Rory the Robot business case gets the green light
Prostate cancer patients in Worcestershire are one step closer to benefiting from state-of-the-art treatment after hospital bosses gave the business case for a £1.6m surgical robot the green light.
The business case was signed off last week following Worcestershire Acute Hospitals NHS Trust’s successful ‘Rory the Robot’ fundraising appeal reaching the £300,000 mark. This means work can now begin to lease the surgical robot which will offer county patients the choice of robotically assisted radical prostatectomy. Delivery of robotic surgery is planned to commence in April.
With Rory’s assistance patients will benefit from less pain, minimal blood loss, reduced time in hospital and quicker recoveries.
Adel Makar, Consultant Urologist and Lead Cancer Clinician at the Trust, said: “We launched the Rory the Robot appeal less than two years ago, so to be in this position already is remarkable and a testament to the hard work and dedication of our fundraisers and the generosity of our local community. The introduction of this state of the art robotic surgery equipment will mean we can deliver life-changing results for prostate cancer patients in Worcestershire.”
Paul Rajjayabun, Clinical Lead for Urology, said: “This is excellent news for everyone involved in this major project and of course our local population - a real statement of intent that Worcestershire aims to continue as a national and regional leader in Urological surgery.”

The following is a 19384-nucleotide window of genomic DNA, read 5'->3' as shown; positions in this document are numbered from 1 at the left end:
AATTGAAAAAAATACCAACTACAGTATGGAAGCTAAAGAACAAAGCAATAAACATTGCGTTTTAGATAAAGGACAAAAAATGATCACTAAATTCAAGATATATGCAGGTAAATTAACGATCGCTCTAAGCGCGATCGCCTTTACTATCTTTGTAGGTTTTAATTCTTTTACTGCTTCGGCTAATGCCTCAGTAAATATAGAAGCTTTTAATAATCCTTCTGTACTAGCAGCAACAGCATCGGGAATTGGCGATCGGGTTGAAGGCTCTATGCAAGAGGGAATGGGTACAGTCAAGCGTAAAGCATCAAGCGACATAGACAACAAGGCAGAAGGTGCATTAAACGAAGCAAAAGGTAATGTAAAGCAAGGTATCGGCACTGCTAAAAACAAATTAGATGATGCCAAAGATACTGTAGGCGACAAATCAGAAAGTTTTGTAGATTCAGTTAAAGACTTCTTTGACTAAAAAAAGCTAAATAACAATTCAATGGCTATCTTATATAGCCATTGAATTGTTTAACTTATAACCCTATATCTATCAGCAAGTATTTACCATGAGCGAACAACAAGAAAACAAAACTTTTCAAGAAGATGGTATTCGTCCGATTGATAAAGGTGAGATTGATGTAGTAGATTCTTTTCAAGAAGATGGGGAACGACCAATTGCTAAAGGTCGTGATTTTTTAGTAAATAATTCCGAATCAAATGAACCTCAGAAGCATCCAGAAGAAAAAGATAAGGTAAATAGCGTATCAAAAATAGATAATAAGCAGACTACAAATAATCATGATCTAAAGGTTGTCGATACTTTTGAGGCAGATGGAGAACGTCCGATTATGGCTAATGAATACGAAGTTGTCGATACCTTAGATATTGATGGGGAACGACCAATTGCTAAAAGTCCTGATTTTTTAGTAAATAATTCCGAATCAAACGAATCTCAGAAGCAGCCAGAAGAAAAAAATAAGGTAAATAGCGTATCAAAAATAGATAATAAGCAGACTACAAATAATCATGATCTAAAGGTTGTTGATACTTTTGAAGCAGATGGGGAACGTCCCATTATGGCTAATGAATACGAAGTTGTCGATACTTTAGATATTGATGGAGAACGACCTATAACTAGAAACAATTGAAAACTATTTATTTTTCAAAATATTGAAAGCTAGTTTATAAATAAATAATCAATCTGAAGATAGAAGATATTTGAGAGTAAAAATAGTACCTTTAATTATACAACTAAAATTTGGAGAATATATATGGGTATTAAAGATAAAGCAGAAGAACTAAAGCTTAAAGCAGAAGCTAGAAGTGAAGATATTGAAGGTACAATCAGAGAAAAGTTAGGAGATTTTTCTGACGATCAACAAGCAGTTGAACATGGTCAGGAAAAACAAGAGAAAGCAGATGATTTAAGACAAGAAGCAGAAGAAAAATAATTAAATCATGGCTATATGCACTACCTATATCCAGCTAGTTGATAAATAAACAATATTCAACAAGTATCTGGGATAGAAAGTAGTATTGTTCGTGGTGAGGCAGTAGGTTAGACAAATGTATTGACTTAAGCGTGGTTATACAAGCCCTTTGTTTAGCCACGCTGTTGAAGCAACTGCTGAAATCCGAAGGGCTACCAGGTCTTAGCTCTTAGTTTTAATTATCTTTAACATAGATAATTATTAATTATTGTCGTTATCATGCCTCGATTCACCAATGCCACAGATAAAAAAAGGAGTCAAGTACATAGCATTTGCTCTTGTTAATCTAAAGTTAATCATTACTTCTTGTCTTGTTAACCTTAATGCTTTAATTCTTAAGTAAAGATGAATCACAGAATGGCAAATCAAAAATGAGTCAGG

Ian Jukes, Chairman of the Rory the Robot appeal, said: “This is fantastic news for prostate cancer patients. We’re very grateful for the public’s generosity and all those who have supported us so far. There’s still work to do as we have committed to raising £130,000 a year for the next five years to support the running cost – but I know that we have tremendous support from the local community to achieve this.”
Rory the Robot will be the latest feather in the cap for the Trust’s urological department which, in the last six months, has also invested in the latest technology for kidney stone surgery and performed, for the first time, advanced ‘template’ biopsy procedures for men with suspected prostate cancer. The development of this technique now means that patients no longer need to travel out of county for their investigations.
In Worcestershire alone there are 2,500 men surviving prostate cancer at any one time, with about 500 new prostate cancer cases diagnosed every year.